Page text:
Following today's announcement on the government's plans to boost waning productivity through a series of steps outlined in the UK's Industrial Strategy, our lawyers offer up their thoughts on its main points:
On clean growth and energy
Angus Evers, real estate partner and head of environment:
"The Industrial Strategy sends mixed messages about delivering clean, green growth. It is encouraging to see Clean Growth as one of the four Grand Challenges, building on the ambitions set out in the recently published Clean Growth Strategy, but we are still yet to see the government's 25-year Environment Plan for England. There is a recognition that the traditional linear 'take, make, dispose' economy is no longer sustainable and that a transition to a more circular economy is needed, but the government will need to step back into policy making on waste and resources if that transition is to happen.
"Reducing business energy costs is a key part of the Industrial Strategy and it is pleasing to see energy efficiency put forward as one of the main mechanisms for achieving that goal, rather than further measures to remove support for renewable energy. The government has also recently consulted on proposals for streamlined energy and carbon reporting, which are intended to make it easier for companies and their shareholders to see the potential benefits of energy efficiency.
"Alongside its commitments to clean growth in the Industrial Strategy, the government is also committed to maximising the UK's oil and gas assets, particularly by developing the emerging shale gas industry. It is considering how to implement its proposals for a Shale Environmental Regulator, which would give to a single regulator all the powers currently held by local planning authorities, the Environment Agency and the Health and Safety Executive in relation to shale gas exploration and production. That would be an unprecedented move and it is surprising to see a single industry afforded such preferential treatment. Not even the nuclear industry has its own single regulator covering planning, environmental, and health and safety matters. Such a move would be likely to anger opponents of the shale gas industry and decisions of such a regulator would be likely targets for legal challenges."
James Wood-Robertson, commercial partner, Infrastructure:
"Today's Industrial Strategy announcement seems to have been positively received although, predictably and understandably, much of the political talk is about its delivery in a post-Brexit world.
"With the legislative process having slowed significantly due Brexit and a small majority in Parliament, there are question marks over the government's ability to push through the legislation necessary to deliver this effectively.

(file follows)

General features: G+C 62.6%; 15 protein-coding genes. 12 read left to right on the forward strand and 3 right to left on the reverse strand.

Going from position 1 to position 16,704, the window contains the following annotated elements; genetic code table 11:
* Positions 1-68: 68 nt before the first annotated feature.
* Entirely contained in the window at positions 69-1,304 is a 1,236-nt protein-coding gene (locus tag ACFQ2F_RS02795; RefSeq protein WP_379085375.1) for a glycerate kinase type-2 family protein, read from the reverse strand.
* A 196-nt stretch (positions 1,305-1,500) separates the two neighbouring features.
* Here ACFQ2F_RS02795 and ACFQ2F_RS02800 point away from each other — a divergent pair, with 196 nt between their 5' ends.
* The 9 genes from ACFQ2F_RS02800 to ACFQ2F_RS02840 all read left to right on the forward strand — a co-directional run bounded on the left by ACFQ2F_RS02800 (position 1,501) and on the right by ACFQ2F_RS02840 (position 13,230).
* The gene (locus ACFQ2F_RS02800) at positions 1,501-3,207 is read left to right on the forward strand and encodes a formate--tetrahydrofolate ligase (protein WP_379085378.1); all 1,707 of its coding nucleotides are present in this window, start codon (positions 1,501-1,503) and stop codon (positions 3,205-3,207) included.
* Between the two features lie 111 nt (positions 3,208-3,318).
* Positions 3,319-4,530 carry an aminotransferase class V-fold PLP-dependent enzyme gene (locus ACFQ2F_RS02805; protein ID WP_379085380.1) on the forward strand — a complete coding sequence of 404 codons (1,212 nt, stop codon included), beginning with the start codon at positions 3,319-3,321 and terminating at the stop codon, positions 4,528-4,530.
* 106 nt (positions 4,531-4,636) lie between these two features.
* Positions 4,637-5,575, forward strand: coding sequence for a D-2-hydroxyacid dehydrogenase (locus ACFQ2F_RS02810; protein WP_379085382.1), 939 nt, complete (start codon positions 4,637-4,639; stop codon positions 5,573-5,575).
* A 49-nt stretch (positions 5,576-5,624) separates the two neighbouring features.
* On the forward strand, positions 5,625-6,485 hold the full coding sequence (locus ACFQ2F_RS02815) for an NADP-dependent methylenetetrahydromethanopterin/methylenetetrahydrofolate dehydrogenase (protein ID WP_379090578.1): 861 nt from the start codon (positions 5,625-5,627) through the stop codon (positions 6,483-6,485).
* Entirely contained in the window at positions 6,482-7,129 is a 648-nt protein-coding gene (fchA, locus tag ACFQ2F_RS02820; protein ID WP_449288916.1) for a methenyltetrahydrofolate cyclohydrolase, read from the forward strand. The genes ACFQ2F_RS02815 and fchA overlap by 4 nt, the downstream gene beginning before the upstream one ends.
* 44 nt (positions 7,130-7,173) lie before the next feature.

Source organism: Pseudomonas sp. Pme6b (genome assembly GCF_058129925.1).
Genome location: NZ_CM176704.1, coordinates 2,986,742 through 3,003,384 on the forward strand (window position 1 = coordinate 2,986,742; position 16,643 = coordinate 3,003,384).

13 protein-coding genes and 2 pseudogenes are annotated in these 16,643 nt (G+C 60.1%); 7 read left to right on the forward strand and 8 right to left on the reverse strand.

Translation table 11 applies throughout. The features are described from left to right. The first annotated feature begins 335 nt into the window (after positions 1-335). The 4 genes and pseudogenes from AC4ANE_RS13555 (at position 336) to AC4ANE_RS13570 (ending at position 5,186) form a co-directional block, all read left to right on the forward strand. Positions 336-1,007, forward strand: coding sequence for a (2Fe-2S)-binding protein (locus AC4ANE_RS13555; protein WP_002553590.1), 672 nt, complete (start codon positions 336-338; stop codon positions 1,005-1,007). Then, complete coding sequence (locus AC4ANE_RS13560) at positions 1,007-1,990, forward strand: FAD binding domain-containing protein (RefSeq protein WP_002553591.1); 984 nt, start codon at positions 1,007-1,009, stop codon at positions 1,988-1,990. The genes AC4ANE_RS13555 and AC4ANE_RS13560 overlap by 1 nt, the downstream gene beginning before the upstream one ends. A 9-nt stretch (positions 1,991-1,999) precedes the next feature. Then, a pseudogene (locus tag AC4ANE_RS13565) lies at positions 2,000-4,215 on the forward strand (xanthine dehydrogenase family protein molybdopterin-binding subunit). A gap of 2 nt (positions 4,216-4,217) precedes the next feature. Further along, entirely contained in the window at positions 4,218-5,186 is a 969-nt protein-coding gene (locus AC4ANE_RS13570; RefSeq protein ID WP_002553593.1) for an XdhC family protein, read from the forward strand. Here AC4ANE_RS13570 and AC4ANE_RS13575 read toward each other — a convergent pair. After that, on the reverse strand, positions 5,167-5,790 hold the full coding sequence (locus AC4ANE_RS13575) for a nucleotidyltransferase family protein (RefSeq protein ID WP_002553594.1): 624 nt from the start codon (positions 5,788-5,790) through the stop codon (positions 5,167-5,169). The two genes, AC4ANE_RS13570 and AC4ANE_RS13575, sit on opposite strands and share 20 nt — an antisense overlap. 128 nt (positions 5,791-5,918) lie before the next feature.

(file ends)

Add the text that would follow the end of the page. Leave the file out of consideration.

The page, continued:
"From an energy perspective, "Clean Growth" was recognised as one of the four "grand challenges" - global trends that successful economies and societies need to embrace and overcome. Essentially, this means the reduction in carbon without having a detrimental effect on the economy and the Clean Growth Plan is generally a positive indication of the government's commitment to Carbon reduction.
"Furthermore, the focus on offshore wind and electric vehicles (EV) demonstrates the government's desire to prioritise investment in technologies and sectors from which a manufacturing industry may develop in the UK.
"The strategy talks about local industrial strategies to be developed based on local strengths, seeking to deliver growth across all areas of the UK to counter long-standing criticism that the South East receives the lion's share of UK investment. This is potentially great news for the Yorkshire region.
"Emphasizing the importance of innovation, the Department for Business, Energy & Industrial Strategy has used an innovative approach to identify industrial clusters. This data can be used to help the City Regions (including Leeds) to identify areas on which to focus investment."
On artificial intelligence
Alastair Peet, corporate partner and head of the venture capital practice, said:
"It's extremely positive to see the government recognise the potential that artificial intelligence could bring to the UK and global economic systems with significant investment.
"The UK is a world leader in AI and with a well-established digital economy it is anticipated that by developing these 'general purpose technologies' new products will come to the fore across many industries and will create more, much needed jobs. However, we shouldn't rest on our laurels - there is significant global competition, particularly in China and the USA, countries that have more to invest and arguably a greater volume of and more wide ranging data.
"We see first-hand the appetite for investment in AI in the UK, having advised upon deals such as the sale of Touchtype (who developed AI predictive text tool, Swiftkey) to Microsoft, and advising Cambridge-based speech recognition company, Speechmatics on investment.